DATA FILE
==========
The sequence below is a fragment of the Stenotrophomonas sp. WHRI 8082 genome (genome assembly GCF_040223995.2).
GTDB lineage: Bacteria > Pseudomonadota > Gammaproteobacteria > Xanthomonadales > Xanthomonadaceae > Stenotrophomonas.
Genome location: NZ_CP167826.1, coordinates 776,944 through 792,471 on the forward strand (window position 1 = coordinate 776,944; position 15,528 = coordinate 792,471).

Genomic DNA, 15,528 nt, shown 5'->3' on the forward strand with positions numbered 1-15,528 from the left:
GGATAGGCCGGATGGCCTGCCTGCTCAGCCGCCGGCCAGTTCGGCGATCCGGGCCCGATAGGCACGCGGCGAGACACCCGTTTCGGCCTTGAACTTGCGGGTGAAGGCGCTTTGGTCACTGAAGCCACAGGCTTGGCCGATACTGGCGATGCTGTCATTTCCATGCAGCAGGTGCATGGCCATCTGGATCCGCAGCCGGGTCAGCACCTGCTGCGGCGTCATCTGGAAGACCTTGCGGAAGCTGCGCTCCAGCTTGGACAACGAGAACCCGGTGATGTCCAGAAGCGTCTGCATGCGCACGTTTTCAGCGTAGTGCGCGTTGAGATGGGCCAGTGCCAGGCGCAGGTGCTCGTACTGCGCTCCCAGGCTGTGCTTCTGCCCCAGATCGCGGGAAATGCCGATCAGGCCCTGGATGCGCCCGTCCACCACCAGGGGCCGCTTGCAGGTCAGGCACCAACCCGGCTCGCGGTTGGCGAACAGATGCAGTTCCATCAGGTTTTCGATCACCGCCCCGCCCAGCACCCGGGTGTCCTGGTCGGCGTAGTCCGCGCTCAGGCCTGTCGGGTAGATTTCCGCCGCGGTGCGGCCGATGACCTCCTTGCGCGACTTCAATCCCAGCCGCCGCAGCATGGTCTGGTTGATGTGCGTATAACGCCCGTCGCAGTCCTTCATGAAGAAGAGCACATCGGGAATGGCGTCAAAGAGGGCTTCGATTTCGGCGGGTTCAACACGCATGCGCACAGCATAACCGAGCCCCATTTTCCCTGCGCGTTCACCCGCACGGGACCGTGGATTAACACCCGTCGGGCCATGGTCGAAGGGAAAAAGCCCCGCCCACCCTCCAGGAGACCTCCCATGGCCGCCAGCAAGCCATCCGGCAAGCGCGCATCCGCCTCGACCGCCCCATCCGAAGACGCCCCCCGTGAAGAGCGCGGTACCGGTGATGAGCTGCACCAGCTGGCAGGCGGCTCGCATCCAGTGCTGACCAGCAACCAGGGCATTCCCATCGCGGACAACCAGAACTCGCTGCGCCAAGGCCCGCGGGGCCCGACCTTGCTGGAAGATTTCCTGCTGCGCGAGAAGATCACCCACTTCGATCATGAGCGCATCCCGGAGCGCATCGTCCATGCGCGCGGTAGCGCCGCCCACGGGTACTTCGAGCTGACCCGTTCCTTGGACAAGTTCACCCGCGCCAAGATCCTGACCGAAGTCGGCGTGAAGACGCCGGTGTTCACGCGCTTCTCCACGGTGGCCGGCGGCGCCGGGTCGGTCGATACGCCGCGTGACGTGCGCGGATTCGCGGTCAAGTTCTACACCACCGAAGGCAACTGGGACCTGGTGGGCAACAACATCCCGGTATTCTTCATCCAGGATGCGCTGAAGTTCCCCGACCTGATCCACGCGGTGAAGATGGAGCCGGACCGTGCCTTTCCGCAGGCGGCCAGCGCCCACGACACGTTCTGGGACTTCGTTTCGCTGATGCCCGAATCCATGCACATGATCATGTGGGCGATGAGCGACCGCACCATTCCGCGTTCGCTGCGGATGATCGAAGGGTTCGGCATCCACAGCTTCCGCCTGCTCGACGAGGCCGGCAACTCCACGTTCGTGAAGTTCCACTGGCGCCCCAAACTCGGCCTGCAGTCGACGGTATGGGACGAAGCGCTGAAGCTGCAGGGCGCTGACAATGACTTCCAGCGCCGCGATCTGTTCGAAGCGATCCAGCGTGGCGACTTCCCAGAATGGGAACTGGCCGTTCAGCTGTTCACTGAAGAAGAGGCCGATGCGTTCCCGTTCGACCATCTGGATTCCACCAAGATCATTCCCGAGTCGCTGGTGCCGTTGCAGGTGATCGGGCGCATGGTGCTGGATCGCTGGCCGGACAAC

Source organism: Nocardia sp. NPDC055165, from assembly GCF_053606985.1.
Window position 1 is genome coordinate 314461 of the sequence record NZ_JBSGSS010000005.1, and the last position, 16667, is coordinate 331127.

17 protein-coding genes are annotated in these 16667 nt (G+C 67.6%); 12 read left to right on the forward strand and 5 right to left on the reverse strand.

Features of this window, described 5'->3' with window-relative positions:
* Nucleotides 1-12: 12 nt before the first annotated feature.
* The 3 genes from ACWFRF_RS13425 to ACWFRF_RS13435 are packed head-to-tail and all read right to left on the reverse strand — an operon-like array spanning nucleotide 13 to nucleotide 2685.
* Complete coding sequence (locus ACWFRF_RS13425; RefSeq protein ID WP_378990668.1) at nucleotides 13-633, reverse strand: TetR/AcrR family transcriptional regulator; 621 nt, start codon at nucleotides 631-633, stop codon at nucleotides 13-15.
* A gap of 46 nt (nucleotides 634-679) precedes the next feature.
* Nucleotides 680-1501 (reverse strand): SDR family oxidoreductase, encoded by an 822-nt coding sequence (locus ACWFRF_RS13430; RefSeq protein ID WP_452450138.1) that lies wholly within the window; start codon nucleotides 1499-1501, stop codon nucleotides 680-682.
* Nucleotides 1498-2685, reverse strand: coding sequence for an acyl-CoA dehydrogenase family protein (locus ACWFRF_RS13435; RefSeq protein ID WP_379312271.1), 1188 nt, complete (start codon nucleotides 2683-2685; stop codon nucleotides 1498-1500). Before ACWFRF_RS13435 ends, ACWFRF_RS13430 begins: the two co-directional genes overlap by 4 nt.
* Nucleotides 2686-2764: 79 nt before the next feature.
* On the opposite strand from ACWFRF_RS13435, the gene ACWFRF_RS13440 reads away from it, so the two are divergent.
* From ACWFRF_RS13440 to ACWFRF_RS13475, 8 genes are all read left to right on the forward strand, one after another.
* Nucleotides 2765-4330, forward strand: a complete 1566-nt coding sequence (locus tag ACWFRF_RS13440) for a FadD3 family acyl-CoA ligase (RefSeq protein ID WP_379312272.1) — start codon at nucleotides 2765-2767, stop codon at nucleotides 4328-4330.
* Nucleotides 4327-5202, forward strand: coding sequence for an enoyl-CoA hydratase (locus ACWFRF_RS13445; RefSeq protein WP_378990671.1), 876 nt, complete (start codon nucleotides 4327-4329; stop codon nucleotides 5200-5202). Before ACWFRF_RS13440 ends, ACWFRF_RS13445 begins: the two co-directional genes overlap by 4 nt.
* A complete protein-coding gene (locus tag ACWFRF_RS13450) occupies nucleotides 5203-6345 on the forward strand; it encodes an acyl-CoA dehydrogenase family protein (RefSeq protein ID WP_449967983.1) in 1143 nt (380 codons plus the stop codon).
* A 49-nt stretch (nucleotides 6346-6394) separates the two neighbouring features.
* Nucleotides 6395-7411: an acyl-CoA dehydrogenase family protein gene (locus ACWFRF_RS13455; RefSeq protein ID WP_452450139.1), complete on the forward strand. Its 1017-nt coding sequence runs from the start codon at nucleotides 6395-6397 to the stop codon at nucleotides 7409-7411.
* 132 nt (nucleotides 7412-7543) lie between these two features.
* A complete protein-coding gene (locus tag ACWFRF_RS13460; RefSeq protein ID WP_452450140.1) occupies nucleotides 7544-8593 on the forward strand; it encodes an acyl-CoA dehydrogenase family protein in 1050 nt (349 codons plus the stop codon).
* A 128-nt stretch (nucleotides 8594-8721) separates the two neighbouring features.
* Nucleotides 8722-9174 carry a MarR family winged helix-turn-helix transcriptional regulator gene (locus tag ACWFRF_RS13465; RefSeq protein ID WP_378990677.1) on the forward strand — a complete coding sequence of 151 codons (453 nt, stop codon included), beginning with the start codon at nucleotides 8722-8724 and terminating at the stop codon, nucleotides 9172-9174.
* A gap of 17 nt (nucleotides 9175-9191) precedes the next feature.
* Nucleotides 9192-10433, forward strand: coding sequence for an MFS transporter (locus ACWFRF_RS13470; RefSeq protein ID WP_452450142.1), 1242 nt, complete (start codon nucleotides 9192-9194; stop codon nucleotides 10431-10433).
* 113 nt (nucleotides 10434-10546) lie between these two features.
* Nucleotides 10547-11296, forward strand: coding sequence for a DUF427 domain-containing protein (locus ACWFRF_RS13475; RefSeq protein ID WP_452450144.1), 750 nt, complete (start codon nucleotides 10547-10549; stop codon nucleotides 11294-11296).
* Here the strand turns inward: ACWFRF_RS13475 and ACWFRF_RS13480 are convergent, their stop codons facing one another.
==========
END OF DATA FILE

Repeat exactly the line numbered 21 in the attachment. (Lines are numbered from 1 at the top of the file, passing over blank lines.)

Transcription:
* A complete protein-coding gene (locus tag ACWFRF_RS13450) occupies nucleotides 5203-6345 on the forward strand; it encodes an acyl-CoA dehydrogenase family protein (RefSeq protein ID WP_449967983.1) in 1143 nt (380 codons plus the stop codon).